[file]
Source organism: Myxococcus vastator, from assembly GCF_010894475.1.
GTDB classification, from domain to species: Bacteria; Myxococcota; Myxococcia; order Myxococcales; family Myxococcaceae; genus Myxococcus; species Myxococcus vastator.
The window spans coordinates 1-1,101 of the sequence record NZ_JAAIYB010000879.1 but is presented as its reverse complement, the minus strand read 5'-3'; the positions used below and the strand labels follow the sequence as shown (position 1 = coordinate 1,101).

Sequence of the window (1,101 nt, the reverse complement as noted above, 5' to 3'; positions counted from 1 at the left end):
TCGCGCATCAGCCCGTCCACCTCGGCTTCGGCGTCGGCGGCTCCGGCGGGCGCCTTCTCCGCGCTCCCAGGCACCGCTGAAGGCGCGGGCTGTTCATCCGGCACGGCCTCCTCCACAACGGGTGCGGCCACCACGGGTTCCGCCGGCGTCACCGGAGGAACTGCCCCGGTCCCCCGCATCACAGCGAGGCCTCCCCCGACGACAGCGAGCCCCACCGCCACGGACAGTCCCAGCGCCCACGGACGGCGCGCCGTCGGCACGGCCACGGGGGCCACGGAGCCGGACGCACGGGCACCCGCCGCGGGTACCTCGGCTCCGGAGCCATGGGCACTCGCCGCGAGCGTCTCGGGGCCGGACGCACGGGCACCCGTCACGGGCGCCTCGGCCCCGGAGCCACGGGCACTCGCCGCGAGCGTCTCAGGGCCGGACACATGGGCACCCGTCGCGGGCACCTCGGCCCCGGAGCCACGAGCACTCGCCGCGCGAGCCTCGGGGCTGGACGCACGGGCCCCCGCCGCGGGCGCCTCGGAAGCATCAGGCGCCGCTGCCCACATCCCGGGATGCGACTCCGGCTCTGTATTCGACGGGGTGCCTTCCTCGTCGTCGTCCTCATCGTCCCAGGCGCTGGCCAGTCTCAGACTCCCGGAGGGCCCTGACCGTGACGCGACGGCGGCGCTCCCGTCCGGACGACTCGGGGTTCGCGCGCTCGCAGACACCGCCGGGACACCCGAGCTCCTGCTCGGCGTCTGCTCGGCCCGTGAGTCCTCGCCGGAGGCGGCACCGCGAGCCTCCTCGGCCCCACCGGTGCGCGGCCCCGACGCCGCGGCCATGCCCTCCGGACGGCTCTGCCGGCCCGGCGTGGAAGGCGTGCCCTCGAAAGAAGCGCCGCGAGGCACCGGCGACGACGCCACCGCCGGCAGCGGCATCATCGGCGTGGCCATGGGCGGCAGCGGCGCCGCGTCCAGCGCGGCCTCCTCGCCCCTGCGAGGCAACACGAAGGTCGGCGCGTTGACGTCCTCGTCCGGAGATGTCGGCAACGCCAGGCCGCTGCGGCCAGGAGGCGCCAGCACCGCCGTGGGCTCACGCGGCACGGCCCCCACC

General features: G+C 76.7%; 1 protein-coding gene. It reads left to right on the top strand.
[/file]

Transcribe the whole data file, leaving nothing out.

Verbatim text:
Source organism: Myxococcus vastator, from assembly GCF_010894475.1.
GTDB classification, from domain to species: Bacteria; Myxococcota; Myxococcia; order Myxococcales; family Myxococcaceae; genus Myxococcus; species Myxococcus vastator.
The window spans coordinates 1-1,101 of the sequence record NZ_JAAIYB010000879.1 but is presented as its reverse complement, the minus strand read 5'-3'; the positions used below and the strand labels follow the sequence as shown (position 1 = coordinate 1,101).

Sequence of the window (1,101 nt, the reverse complement as noted above, 5' to 3'; positions counted from 1 at the left end):
TCGCGCATCAGCCCGTCCACCTCGGCTTCGGCGTCGGCGGCTCCGGCGGGCGCCTTCTCCGCGCTCCCAGGCACCGCTGAAGGCGCGGGCTGTTCATCCGGCACGGCCTCCTCCACAACGGGTGCGGCCACCACGGGTTCCGCCGGCGTCACCGGAGGAACTGCCCCGGTCCCCCGCATCACAGCGAGGCCTCCCCCGACGACAGCGAGCCCCACCGCCACGGACAGTCCCAGCGCCCACGGACGGCGCGCCGTCGGCACGGCCACGGGGGCCACGGAGCCGGACGCACGGGCACCCGCCGCGGGTACCTCGGCTCCGGAGCCATGGGCACTCGCCGCGAGCGTCTCGGGGCCGGACGCACGGGCACCCGTCACGGGCGCCTCGGCCCCGGAGCCACGGGCACTCGCCGCGAGCGTCTCAGGGCCGGACACATGGGCACCCGTCGCGGGCACCTCGGCCCCGGAGCCACGAGCACTCGCCGCGCGAGCCTCGGGGCTGGACGCACGGGCCCCCGCCGCGGGCGCCTCGGAAGCATCAGGCGCCGCTGCCCACATCCCGGGATGCGACTCCGGCTCTGTATTCGACGGGGTGCCTTCCTCGTCGTCGTCCTCATCGTCCCAGGCGCTGGCCAGTCTCAGACTCCCGGAGGGCCCTGACCGTGACGCGACGGCGGCGCTCCCGTCCGGACGACTCGGGGTTCGCGCGCTCGCAGACACCGCCGGGACACCCGAGCTCCTGCTCGGCGTCTGCTCGGCCCGTGAGTCCTCGCCGGAGGCGGCACCGCGAGCCTCCTCGGCCCCACCGGTGCGCGGCCCCGACGCCGCGGCCATGCCCTCCGGACGGCTCTGCCGGCCCGGCGTGGAAGGCGTGCCCTCGAAAGAAGCGCCGCGAGGCACCGGCGACGACGCCACCGCCGGCAGCGGCATCATCGGCGTGGCCATGGGCGGCAGCGGCGCCGCGTCCAGCGCGGCCTCCTCGCCCCTGCGAGGCAACACGAAGGTCGGCGCGTTGACGTCCTCGTCCGGAGATGTCGGCAACGCCAGGCCGCTGCGGCCAGGAGGCGCCAGCACCGCCGTGGGCTCACGCGGCACGGCCCCCACC

General features: G+C 76.7%; 1 protein-coding gene. It reads left to right on the top strand.